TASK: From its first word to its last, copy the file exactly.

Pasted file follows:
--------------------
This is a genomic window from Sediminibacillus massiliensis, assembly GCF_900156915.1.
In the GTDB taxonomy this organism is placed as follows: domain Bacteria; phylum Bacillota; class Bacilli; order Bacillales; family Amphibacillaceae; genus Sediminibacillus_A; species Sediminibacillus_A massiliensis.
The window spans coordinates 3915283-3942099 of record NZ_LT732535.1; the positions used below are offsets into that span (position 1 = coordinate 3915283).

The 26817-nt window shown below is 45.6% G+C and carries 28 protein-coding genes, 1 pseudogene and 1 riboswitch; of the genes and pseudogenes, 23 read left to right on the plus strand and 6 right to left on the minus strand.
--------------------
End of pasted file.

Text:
This is a genomic window from Sediminibacillus massiliensis, assembly GCF_900156915.1.
In the GTDB taxonomy this organism is placed as follows: domain Bacteria; phylum Bacillota; class Bacilli; order Bacillales; family Amphibacillaceae; genus Sediminibacillus_A; species Sediminibacillus_A massiliensis.
The window spans coordinates 3915283-3942099 of record NZ_LT732535.1; the positions used below are offsets into that span (position 1 = coordinate 3915283).

The 26817-nt window shown below is 45.6% G+C and carries 28 protein-coding genes, 1 pseudogene and 1 riboswitch; of the genes and pseudogenes, 23 read left to right on the plus strand and 6 right to left on the minus strand.